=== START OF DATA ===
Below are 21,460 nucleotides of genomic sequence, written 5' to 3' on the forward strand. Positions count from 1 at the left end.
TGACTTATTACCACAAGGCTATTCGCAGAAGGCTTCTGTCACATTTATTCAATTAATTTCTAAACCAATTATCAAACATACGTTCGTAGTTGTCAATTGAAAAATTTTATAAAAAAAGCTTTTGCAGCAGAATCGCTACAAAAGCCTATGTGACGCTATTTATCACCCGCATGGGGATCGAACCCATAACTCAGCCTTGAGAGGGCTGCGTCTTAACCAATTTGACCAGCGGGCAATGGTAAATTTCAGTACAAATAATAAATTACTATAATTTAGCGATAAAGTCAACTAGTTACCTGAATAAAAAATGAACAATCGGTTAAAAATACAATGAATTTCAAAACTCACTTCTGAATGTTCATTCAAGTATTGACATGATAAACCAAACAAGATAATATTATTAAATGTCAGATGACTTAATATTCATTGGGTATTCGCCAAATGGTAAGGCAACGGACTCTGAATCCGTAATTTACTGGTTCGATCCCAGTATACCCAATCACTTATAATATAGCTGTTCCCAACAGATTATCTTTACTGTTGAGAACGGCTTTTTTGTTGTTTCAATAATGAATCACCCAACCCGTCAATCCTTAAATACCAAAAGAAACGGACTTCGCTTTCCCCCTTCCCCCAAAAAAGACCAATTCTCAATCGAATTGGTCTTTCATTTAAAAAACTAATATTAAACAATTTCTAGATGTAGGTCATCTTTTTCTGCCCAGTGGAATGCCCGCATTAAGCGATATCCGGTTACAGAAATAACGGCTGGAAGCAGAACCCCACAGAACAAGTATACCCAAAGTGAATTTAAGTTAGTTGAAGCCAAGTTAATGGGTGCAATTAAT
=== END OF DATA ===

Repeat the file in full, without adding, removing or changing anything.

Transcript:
Below are 21,460 nucleotides of genomic sequence, written 5' to 3' on the forward strand. Positions count from 1 at the left end.
TGACTTATTACCACAAGGCTATTCGCAGAAGGCTTCTGTCACATTTATTCAATTAATTTCTAAACCAATTATCAAACATACGTTCGTAGTTGTCAATTGAAAAATTTTATAAAAAAAGCTTTTGCAGCAGAATCGCTACAAAAGCCTATGTGACGCTATTTATCACCCGCATGGGGATCGAACCCATAACTCAGCCTTGAGAGGGCTGCGTCTTAACCAATTTGACCAGCGGGCAATGGTAAATTTCAGTACAAATAATAAATTACTATAATTTAGCGATAAAGTCAACTAGTTACCTGAATAAAAAATGAACAATCGGTTAAAAATACAATGAATTTCAAAACTCACTTCTGAATGTTCATTCAAGTATTGACATGATAAACCAAACAAGATAATATTATTAAATGTCAGATGACTTAATATTCATTGGGTATTCGCCAAATGGTAAGGCAACGGACTCTGAATCCGTAATTTACTGGTTCGATCCCAGTATACCCAATCACTTATAATATAGCTGTTCCCAACAGATTATCTTTACTGTTGAGAACGGCTTTTTTGTTGTTTCAATAATGAATCACCCAACCCGTCAATCCTTAAATACCAAAAGAAACGGACTTCGCTTTCCCCCTTCCCCCAAAAAAGACCAATTCTCAATCGAATTGGTCTTTCATTTAAAAAACTAATATTAAACAATTTCTAGATGTAGGTCATCTTTTTCTGCCCAGTGGAATGCCCGCATTAAGCGATATCCGGTTACAGAAATAACGGCTGGAAGCAGAACCCCACAGAACAAGTATACCCAAAGTGAATTTAAGTTAGTTGAAGCCAAGTTAATGGGTGCAATTAAT